11. This could be a great mall with a renovation. I grew up with this mall and loved it as a kid...I agree about moving the food court upstairs and adding a nice (I-Max) movie theater...maybe a bowling alley as well. Beg Outback accross the street to take on of the outparcels to build on. An update to this mall could be a financial boon to the City, and a real benefit to the residents.

  12. Wow. I grew up going with my family to Eastridge; it was the exciting "big city" mall since we lived in nearby Shelby. We spent a lot of time there in the 1980s, but I probably haven't been back since my parents moved from Shelby in 1994.

    What a difference the time has made... I can't believe how bland and boring it looks now. And I'm floored they shut down the 3rd level. It was always booming; there was the cafeteria, Shoney's, a large arcade, and the standard food court fare (Chick-fil-a, Orange Julius, etc.).

    I can't believe they've fumbled this mall so badly. It really is a huge draw for all the outlying communities to the west and they've seemingly stripped away all of its visual appeal. It looks like the glass elevator in center court doesn't even operate anymore - it used to be lined with lights and surrounded by fountains and planters.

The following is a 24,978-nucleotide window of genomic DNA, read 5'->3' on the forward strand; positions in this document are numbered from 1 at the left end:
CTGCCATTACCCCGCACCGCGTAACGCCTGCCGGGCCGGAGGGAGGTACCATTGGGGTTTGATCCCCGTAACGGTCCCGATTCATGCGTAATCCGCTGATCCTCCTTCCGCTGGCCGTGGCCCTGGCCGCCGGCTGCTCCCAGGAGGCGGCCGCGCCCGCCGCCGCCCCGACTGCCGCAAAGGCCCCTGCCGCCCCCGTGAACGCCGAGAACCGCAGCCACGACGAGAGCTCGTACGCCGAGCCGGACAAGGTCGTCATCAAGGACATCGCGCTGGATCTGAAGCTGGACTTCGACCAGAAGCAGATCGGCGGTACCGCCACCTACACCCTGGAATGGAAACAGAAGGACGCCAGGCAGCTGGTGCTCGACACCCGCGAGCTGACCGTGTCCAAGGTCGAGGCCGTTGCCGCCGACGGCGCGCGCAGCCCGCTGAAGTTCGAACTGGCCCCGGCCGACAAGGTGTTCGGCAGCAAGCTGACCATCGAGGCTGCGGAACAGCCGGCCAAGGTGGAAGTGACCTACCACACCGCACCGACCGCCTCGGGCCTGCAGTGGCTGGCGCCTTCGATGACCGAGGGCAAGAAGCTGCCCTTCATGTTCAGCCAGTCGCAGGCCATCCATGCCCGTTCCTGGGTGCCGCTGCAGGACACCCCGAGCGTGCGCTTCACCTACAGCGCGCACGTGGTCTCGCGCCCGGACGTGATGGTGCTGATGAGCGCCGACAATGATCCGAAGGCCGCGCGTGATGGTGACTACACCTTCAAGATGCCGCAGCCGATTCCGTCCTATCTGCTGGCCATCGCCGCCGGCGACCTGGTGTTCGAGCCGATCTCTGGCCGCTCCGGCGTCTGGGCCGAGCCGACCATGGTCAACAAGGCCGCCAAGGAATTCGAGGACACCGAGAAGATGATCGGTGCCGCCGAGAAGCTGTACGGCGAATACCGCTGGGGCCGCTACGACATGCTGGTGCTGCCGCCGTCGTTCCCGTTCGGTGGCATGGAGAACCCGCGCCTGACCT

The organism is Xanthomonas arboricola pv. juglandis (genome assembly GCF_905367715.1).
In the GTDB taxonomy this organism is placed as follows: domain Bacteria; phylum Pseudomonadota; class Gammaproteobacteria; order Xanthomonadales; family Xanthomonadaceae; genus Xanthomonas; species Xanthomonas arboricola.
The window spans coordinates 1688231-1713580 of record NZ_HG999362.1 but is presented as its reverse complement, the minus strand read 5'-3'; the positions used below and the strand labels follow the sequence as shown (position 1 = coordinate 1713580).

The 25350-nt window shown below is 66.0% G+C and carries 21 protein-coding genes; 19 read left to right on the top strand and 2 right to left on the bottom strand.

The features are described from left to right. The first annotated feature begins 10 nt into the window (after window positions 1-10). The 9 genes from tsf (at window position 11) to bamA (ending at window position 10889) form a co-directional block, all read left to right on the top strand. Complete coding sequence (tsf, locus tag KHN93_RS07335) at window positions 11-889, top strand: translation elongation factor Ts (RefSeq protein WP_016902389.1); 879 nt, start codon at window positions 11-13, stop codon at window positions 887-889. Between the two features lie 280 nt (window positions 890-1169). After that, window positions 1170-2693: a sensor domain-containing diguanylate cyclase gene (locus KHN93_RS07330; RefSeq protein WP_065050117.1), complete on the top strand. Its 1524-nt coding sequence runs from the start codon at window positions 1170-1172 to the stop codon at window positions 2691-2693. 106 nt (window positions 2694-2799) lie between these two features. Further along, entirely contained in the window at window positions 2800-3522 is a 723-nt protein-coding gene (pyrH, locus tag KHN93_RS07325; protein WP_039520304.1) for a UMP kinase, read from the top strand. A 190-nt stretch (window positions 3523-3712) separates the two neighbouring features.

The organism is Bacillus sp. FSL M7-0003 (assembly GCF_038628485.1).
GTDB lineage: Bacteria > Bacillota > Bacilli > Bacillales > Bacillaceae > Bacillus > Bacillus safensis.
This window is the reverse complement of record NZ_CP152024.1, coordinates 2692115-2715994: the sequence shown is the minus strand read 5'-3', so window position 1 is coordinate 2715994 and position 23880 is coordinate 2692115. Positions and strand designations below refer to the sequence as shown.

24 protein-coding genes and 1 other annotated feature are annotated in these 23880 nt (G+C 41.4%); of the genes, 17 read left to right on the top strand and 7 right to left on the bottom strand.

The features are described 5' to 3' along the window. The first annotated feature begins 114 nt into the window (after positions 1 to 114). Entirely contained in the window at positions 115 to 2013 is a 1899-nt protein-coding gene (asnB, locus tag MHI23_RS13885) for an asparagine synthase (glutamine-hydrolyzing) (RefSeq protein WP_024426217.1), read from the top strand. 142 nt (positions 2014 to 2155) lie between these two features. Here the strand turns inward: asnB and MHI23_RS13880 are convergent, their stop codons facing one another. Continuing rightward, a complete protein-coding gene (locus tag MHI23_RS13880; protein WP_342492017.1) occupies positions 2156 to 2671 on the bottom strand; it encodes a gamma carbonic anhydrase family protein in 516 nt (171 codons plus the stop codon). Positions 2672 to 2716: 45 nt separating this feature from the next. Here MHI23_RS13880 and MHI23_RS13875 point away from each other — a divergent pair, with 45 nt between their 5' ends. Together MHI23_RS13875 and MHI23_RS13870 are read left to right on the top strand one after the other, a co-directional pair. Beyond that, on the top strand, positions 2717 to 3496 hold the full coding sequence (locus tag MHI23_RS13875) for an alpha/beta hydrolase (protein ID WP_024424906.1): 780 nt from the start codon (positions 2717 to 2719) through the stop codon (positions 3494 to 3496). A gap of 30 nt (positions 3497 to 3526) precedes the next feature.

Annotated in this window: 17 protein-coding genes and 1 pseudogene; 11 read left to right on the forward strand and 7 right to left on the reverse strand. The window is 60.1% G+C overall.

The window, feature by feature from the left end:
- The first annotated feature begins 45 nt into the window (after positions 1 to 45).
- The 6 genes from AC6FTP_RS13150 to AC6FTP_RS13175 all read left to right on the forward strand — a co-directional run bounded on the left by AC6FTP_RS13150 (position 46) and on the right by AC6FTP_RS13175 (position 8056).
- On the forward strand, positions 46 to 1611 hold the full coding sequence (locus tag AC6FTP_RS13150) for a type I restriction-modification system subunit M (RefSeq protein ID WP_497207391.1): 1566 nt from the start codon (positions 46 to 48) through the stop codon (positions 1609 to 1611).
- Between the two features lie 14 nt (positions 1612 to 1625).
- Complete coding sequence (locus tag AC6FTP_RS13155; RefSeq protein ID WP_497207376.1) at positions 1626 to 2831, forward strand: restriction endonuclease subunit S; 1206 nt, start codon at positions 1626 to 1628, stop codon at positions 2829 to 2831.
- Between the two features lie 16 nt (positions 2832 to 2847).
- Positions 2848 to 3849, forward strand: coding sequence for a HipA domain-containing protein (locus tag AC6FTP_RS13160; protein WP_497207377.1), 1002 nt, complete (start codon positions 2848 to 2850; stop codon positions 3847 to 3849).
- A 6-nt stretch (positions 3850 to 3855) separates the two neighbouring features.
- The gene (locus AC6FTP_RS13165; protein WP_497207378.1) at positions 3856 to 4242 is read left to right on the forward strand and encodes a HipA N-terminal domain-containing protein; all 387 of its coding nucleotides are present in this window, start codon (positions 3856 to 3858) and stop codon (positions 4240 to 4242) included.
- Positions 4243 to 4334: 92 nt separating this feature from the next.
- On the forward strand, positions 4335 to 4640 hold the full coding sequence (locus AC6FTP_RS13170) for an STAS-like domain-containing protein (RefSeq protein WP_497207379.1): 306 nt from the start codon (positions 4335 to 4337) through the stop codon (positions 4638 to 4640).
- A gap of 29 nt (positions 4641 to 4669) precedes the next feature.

Ah, the good old days!

  13. I just want to say that I also have fond memories of the 3rd floor. I must have been 4 or 5 years old, but Morrison's seemed like a nice restaurant to me. It was like K&W/J&S but inside the mall! Not many malls around here have a full fledged sit down restaurant. I'm not a big fan of eating in loud/busy food courts. I also remember Morrison's having very large windows so you could look out from the 3rd floor...always wanted to sit by the windows as a kid. I remember going to the movies, too...small but cozy.

    Anyway, it's a shame what the mall has become. If Morrison's and the movies were still there, I bet the place would get a lot more traffic. A person could essentially make a FULL day out of the mall...decent meal, some shopping and a movie. When you think about, it was stupid to disrupt things that went together like peas and carrots.